Jenkinson and Jones (2004), cast some doubts about the findings of Cornelli and Goldreich (2001) upon the extent of information production during the bookbuilding period.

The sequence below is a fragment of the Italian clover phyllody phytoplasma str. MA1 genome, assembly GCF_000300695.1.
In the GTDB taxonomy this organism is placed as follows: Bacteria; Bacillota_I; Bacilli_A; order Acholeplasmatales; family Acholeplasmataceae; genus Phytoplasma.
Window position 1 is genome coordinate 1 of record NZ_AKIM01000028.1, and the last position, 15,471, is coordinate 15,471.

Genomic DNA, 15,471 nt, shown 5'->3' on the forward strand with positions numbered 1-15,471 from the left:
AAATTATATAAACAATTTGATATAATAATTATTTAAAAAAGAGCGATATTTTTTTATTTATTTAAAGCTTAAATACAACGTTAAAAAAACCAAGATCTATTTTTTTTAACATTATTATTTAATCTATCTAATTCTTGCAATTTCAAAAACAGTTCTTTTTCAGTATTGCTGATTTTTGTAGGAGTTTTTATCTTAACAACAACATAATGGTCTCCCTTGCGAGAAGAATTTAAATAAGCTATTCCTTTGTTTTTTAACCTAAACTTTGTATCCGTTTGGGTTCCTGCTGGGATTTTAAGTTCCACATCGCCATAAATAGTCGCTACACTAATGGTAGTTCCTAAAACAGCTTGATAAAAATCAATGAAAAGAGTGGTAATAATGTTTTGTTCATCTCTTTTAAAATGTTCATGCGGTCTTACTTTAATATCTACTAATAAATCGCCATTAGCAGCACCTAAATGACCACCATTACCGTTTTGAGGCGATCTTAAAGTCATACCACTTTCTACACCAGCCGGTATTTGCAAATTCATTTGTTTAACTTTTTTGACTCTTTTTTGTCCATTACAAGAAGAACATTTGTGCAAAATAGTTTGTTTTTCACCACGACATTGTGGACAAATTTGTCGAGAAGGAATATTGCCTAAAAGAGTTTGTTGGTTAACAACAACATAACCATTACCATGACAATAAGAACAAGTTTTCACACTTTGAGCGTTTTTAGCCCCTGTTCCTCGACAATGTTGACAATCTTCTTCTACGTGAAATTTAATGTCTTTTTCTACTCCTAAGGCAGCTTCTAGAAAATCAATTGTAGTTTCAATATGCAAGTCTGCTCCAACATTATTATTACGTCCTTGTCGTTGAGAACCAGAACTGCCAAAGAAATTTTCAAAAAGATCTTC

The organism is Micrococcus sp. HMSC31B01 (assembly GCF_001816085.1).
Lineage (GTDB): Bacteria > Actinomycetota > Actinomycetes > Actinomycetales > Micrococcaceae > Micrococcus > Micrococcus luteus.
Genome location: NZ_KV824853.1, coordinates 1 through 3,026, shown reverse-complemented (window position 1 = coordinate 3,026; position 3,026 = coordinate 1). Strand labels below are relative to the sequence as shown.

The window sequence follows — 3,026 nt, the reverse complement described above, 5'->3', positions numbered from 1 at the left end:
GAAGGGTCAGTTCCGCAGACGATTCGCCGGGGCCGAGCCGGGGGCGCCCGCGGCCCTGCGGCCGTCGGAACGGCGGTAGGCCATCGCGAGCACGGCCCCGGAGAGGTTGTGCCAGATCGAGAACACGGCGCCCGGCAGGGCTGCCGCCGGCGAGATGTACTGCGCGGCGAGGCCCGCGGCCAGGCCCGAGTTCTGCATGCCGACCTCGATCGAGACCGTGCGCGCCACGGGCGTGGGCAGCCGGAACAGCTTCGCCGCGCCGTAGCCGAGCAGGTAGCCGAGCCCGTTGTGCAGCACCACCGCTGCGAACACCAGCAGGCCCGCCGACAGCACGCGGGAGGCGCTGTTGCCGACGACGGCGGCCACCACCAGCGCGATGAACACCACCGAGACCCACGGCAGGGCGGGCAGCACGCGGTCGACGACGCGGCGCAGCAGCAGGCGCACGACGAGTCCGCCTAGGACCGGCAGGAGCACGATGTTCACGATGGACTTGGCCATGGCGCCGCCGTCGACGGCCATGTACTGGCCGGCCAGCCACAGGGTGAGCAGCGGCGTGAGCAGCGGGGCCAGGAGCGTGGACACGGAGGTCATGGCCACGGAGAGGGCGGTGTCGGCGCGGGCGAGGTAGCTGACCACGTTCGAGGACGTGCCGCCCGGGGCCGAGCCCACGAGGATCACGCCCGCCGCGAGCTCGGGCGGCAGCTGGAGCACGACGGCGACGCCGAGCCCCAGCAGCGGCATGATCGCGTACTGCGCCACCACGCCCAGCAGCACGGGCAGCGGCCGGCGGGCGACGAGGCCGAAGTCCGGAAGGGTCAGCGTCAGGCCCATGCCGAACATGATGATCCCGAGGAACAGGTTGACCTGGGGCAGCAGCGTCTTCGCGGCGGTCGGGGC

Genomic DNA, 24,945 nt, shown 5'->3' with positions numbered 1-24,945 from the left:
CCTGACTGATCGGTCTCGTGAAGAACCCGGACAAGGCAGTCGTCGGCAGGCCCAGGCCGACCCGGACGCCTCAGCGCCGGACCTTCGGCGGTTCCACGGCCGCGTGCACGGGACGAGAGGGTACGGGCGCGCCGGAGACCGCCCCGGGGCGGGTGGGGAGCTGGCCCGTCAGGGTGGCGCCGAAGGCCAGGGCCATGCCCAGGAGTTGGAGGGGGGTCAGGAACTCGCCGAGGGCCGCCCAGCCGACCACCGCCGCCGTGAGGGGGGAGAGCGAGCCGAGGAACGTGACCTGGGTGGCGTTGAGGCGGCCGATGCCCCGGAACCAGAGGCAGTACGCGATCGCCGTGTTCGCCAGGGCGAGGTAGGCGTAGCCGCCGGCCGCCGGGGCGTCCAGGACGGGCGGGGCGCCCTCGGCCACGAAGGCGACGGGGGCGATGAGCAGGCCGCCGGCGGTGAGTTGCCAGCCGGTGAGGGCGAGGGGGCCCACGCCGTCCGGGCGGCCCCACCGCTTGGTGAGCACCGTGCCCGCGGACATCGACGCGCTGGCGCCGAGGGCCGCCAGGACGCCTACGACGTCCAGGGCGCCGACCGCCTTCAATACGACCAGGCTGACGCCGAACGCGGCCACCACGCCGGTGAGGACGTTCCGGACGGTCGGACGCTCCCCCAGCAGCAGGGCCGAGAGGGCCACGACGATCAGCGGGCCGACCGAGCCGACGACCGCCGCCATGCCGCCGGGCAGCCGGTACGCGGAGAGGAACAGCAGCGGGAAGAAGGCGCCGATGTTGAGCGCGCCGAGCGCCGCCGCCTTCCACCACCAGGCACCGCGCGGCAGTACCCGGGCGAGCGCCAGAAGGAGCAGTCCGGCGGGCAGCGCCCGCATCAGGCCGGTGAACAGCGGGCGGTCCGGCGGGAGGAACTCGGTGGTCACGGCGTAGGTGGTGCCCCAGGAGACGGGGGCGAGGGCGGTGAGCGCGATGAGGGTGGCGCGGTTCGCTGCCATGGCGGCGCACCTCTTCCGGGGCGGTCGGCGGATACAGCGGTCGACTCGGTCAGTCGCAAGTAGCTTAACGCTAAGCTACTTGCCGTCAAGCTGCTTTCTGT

market trading. In contrast, the fixed price method, that does not elicits such private information at the IPO stage, enables informed traders to use such information in the after-market at the expense of the uninformed traders. In this regard, if the underwriter building a book can not successfully target a subset of the informed investors, a simple fixed price strategy that involves allocating the issue to retail investors produces higher proceeds on average. The comparatively high adverse selection problems associated with the fixed-price method will spill over from the IPO stage to the after-market. This in turn means that liquidity will be relatively more important for IPOs carried out via a fixed- price method than via bookbuilding. Authors show that, compared with a fixed-price offering, the bookbuilding process elicits more information from informed traders at the IPO stage, and therefore reduce adverse selection problems in the after-market trading. However, by the same token bookbuilding may require larger informational rents to be paid at the IPO stage. This suggests that underpricing should be larger for IPOs carried out via bookbuilding than via a fixed-price method. Bierbaum and Grimm (2003) compare the fixed price and the uniform auction in a game theoretic framework. The comparison of the two mechanisms yields that for certain parameter values, namely a low variance of the asset and, at the same time, a sufficiently high probability of low demand, fixed price method outperforms the auction in terms of revenue. Moreover, the revenue in the fixed price mechanism is typically less volatile than the revenue in the auction. Chemmanur and Liu (2003) model the effect of costly information production on issuers’ choice of a fixed-price offer or a uniform-price auction with exogenous entry of bidders. Their model predicts that IPO auctions will exhibit a significantly lower mean and variance of underpricing compared to fixed- price offerings. This is due to the fact that the offering price in an IPO auction aggregates the information produced by outsiders to a significant degree, so that this offering price is greater for higher intrinsic-value firms and lower for lower intrinsic-value firms in IPO auctions than in fixed- price offerings. At the same time, there is less information production in IPO auctions compared to fixed-price offerings where the offering price is set by insiders to induce the optimal degree of information production, so that a lower amount of information is reflected in the opening price of the shares listed in the stock market. Thus, Chemmanur and Liu (2003) demonstrated that, in many situations, firms will prefer to go public using fixed-price offerings rather than IPO auctions in equilibrium, since such offerings allow the firm to induce the optimal extent of information production.